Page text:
The 32 million people who will become insured under the new health care reform act will place a major strain on the country’s health care system, including in the Tri-State, experts say.
“There are simply not enough primary-care providers available to take care of all these newly insured individuals,” said Dr. Peter Kambelos, an internal medicine physician who practices in Monfort Heights.
The legislation, much of which goes into effect in 2014, provides for more coverage by expanding Medicaid, penalizing employers who don’t offer coverage, requiring individuals to have coverage and providing subsidies for families buying their own insurance.
That from the Cincinnati Business Courier.
And you were expecting? Having subsidized health insurance isn't going to do one a whole hell of a lot of good when that person can't even get in to see a doctor.
As it is, the greater Cincinnati area is short 595 primary-care physicians, a number based upon an optimal per-capita number suggested by the U.S. Department of Health and Human Services.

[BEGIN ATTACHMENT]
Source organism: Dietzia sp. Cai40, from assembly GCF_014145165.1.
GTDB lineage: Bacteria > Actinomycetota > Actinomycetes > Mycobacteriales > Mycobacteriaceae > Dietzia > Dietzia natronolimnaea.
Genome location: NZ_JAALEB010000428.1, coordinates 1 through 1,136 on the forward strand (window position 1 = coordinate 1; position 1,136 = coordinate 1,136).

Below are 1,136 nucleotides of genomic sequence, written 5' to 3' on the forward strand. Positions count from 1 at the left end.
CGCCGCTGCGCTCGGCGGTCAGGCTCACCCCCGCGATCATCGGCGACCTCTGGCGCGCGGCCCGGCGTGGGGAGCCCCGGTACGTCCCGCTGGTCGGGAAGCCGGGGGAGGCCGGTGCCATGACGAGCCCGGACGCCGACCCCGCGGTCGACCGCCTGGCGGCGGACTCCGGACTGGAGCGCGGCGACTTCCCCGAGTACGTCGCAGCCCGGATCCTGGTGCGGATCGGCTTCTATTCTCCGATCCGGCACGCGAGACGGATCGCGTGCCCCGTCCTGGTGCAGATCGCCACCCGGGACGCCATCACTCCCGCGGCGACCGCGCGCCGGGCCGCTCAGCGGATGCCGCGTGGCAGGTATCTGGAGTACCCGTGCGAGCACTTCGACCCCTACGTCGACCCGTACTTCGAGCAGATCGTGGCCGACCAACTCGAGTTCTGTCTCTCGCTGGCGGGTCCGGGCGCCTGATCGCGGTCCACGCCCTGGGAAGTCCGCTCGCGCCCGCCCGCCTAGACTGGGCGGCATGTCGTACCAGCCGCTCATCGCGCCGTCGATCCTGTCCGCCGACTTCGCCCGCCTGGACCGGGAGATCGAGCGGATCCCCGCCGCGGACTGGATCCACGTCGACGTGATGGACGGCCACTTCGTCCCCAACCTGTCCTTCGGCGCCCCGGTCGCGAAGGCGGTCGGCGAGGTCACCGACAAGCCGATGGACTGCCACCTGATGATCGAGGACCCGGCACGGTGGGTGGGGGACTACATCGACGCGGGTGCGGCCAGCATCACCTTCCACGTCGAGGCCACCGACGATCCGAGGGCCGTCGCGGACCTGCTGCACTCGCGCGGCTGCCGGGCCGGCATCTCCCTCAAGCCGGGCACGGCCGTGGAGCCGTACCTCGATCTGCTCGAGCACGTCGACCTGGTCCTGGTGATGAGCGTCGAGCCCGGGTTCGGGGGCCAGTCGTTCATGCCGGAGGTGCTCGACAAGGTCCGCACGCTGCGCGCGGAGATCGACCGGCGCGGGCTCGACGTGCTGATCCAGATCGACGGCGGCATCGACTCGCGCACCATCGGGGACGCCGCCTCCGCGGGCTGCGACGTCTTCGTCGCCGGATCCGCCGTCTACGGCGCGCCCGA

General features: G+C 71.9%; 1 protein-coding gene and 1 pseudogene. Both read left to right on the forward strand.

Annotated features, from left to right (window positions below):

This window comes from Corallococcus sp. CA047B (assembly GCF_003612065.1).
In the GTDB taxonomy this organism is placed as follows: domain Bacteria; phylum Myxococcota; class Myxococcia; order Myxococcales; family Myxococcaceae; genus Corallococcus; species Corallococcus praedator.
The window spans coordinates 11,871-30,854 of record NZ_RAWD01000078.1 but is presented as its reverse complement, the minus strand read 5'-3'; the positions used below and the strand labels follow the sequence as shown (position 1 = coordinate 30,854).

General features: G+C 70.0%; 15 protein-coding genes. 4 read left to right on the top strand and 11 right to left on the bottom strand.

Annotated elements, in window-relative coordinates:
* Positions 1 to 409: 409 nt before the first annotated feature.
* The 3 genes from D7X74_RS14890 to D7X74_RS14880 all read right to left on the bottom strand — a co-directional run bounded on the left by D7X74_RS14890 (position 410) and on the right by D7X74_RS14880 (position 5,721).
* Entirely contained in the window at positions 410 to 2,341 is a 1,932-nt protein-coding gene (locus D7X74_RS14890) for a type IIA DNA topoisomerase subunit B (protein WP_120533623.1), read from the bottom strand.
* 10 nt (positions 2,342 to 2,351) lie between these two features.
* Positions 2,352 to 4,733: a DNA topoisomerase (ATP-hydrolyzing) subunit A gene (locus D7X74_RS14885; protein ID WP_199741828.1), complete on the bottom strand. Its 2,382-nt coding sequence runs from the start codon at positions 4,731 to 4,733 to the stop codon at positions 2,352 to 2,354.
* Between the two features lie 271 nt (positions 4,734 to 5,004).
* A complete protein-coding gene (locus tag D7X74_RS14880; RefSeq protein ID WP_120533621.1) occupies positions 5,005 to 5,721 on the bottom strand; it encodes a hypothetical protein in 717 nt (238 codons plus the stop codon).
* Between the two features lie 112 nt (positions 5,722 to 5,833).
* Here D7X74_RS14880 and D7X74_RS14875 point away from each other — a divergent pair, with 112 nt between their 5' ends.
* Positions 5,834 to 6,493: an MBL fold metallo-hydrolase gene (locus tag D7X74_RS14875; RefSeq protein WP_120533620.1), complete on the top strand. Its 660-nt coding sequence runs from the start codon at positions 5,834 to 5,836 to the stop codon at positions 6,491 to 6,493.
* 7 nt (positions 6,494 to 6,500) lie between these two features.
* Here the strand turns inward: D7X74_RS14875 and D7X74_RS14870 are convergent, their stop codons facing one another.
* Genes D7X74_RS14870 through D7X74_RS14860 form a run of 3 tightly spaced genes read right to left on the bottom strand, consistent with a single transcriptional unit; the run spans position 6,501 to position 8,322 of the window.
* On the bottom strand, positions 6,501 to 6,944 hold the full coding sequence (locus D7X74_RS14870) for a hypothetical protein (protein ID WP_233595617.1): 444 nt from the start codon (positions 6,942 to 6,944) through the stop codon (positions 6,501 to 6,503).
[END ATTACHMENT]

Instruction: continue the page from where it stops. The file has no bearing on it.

The American Academy of Family Physicians is warning of an impending national shortage of 40,000 physicians by 2020.
The article goes on to explain how the current state of health care is continuing to exacerbate this "doc shortage" as today's medical students are choosing specialties, such as cardiology and dermatology. Procedures such as plastic surgery and laser eye surgery are proving to be more lucrative to med students as it's reimbursement rates, for the most part, lie outside government regulations and thus reflect more truly supply and demand market realities.
Boob jobs and eye surgery to better view said boob jobs.
And just how will states, particulary financial basket-case states like California be able to fund this expansion of Medicaid? It is somewhat rhetorical because no one has been able to provide a sensible explanation.
Exit thought: For legislation that absolutely had to get done, right now but which won't go into effect until 2014, we're chalking up another 110 people dying today because they did not have life insurance.
We'll see what we can do about getting a counter/ticker feature up and running.